Why is Each Knit Stitch Making the Gap Bigger?

[FONT=“Comic Sans MS”][COLOR="#300090"]I’m just starting out; so I tried a simple CO beginning with a slip knot and a twisting loops onto the needle. When I knit the first stitch, I suddenly have a gap between the needles. Each added knit makes the gap longer. Eventually, I do end up with what is identical to the LT CO on my right needle. But I have a long strand between my last stitch and that slip knot I started with. :??

My first try was the LT CO but knitting into that also caused problems. Now I have frogged a second time and having a second try at LT CO. :roll:

Okay, now I get it. Amy’s video does have one short but very important phrase near the end. “Your next row will be purl stitch.” D’oh! :doh:

So now I know:

  1. You [B]knit[/B] into a stitch where the loop (over the hook) is the neck and the previous row looks like the [B](“Vee” shape) of a scarf crossing in front of the neck, the loop[/B].
  2. [B]Purl[/B] into a stitch where the previous row crosses like the [B]scarf crossing the back of the neck[/B] (it just goes straight across like a ‘-’ dash).

– Jack :x: [/COLOR][/FONT]

Yeah, I understand that twisted loop cast on is hard to get a good result with. Have you tried one of the knitted on cast ons? One by that name and the other the cable cast on. They are pretty easy to do.

You’re getting it!

I just use that CO is I have to add a few stitches but not for a whole piece. I generally use the the slingshot type CO for most work.


[FONT=“Comic Sans MS”][COLOR="#300090"]
Bambi, What is the slingshot CO?

MerigoldinWA, I think I saw a video here on KH for both the knitted on and the cable COs. I got the long tail cast on working, I just had to purl the next row and it was great.

Now, on to joining a new color…

I did a swatch in all knit for several rows then purl WS and knit RS for a few more rows. I got the stitches down and now can work on the fairisle stitches 1, 2, 3, and 4. They really do weave the non-working color well.

I also did a few left handed knit stitches. The hardest part of that was switching the yarn to my right hand and doing the YO or throw.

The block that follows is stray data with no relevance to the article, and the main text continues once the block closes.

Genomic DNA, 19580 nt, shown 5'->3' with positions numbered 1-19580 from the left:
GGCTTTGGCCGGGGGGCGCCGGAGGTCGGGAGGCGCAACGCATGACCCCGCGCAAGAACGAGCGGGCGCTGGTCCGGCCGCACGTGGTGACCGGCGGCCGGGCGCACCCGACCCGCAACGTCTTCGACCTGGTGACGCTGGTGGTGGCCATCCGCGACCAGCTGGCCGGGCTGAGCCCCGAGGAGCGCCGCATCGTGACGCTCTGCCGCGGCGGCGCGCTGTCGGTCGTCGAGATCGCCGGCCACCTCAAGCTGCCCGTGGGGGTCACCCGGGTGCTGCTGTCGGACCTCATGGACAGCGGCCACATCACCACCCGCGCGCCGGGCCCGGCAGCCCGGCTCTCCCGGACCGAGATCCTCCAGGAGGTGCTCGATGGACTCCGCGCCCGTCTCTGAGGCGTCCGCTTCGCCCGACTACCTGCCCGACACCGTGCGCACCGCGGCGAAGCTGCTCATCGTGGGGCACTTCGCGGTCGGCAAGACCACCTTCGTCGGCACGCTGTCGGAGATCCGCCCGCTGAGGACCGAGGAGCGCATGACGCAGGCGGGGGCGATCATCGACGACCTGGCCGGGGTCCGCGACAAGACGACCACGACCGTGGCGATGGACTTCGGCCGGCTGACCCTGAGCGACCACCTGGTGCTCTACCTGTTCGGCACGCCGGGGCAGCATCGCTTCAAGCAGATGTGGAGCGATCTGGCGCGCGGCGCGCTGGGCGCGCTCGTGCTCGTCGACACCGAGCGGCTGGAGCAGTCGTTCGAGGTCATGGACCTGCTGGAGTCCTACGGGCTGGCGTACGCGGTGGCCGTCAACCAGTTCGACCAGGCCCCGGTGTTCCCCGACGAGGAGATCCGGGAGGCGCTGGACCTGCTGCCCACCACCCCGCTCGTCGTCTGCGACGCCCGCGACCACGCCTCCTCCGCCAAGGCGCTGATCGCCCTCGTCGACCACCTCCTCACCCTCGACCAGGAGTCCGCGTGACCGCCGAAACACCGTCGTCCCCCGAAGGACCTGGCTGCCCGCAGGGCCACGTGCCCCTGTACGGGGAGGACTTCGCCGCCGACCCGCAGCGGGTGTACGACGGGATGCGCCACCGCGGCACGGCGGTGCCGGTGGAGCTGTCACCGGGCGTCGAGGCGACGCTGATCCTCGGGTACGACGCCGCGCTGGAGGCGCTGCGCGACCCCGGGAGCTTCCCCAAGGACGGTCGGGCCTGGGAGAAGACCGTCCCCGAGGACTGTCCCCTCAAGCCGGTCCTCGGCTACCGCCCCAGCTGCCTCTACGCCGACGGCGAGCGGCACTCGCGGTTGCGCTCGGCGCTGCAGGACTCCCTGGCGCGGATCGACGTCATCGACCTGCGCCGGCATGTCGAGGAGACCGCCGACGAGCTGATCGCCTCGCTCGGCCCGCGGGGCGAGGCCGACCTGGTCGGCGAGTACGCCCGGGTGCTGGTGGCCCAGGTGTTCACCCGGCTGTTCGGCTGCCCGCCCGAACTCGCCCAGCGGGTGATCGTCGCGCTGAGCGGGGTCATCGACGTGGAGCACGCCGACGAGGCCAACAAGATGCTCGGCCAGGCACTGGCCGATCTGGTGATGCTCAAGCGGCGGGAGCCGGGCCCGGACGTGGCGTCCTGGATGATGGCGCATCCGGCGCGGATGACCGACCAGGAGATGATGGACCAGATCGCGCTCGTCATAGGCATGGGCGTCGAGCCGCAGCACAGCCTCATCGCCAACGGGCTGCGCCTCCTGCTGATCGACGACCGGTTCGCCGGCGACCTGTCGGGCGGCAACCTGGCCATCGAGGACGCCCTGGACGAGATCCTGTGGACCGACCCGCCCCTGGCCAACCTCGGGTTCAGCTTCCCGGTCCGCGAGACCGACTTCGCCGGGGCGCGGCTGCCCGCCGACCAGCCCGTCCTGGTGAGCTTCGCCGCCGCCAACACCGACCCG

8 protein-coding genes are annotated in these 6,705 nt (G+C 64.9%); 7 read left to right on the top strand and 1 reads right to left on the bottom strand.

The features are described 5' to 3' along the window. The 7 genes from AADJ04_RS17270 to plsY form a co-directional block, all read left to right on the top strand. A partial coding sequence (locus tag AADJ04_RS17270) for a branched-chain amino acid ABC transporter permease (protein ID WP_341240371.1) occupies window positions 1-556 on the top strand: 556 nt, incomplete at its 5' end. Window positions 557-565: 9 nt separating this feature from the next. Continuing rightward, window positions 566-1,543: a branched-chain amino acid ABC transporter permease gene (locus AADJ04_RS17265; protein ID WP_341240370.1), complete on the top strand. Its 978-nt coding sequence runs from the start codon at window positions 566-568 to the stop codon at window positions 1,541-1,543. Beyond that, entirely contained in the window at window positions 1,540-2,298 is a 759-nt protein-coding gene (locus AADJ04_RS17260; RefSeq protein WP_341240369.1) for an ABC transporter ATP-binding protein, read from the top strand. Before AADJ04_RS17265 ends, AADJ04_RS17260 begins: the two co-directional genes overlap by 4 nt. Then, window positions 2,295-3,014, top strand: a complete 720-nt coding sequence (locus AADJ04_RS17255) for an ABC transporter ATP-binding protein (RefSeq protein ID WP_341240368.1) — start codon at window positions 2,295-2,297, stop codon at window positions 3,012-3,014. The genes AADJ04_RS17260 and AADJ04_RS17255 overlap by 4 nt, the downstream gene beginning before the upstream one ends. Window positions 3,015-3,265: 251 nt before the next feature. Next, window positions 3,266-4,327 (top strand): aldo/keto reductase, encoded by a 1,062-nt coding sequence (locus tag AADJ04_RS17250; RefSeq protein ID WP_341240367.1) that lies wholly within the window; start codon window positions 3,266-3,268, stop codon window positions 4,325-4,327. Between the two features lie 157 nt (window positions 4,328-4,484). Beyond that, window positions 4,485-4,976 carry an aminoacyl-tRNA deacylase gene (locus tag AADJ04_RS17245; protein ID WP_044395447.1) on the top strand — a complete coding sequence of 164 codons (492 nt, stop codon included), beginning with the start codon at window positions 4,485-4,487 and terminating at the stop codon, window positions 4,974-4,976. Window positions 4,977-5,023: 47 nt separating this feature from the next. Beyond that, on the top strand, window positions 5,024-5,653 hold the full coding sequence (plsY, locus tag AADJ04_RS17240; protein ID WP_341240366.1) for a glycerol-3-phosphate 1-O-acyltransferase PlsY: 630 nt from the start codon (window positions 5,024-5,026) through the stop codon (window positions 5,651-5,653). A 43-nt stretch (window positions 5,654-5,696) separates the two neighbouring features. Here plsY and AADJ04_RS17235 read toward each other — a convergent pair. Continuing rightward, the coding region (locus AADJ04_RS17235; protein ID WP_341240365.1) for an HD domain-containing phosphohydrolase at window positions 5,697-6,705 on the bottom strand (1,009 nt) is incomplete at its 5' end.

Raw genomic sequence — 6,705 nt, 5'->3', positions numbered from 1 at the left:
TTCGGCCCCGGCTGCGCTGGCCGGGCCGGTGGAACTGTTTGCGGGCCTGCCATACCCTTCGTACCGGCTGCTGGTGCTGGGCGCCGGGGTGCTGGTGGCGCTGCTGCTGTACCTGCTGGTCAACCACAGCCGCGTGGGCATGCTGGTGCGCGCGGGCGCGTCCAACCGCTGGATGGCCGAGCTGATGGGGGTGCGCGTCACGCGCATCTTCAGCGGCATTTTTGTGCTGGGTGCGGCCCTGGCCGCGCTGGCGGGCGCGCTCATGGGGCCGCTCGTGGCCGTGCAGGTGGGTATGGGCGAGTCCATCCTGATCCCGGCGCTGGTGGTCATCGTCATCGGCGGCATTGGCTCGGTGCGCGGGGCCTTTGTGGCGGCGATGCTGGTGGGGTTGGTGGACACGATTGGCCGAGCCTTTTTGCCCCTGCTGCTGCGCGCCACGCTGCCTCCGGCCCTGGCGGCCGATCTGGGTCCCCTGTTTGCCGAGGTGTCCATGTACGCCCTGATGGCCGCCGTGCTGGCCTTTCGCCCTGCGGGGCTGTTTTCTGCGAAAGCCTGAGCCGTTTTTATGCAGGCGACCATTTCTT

Jack, I think the slingshot thing is another name for the Long Tail cast on. Most people do it holding both yarns in one hand kind of forming a slingshot. I get the same result, but learned to do it with both hands holding yarns. Sometimes I think that is called the Thumb Method of doing the Long Tail. I can do it with one hand, but find it more comfortable to do it the other way.

I also did a few left handed knit stitches. The hardest part of that was switching the yarn to my right hand and doing the YO or throw.
Yeah, I knit Contienental (can knit English too, but don’t except for 2 color work), and when I learned (I have probably forgotten how again) to knit left handed I couldn’t do it without throwing, and I think I had to have the yarn in my right hand. Can’t remember, but it was kind of slow.

I agree with Bambi about the backward loop thing you were first talking about. It is a very useful thing. Sometimes when adding stitches in the middle of a project it is the best thing to do. I also like to use it as an increase, a M1, in some instances. I like it a lot.

Are you a fairly new knitter? It seems new knitters these days learn all sorts of things many of us old timers never even heard of before the internet came into play.

I just wanted to tell you I am totally using your “like a scarf” analogy when I am teaching the next person how to read stitches!

You’re definitely getting it- and congrats on the fair isle coming along nicely. I have yet to try that.

[FONT=“Comic Sans MS”][COLOR="#300090"]I just thought I’d let you all know that I started a WIP in the What 'cha Knitting forum for the NC State potholder.

Thanks for all the help and suggestions.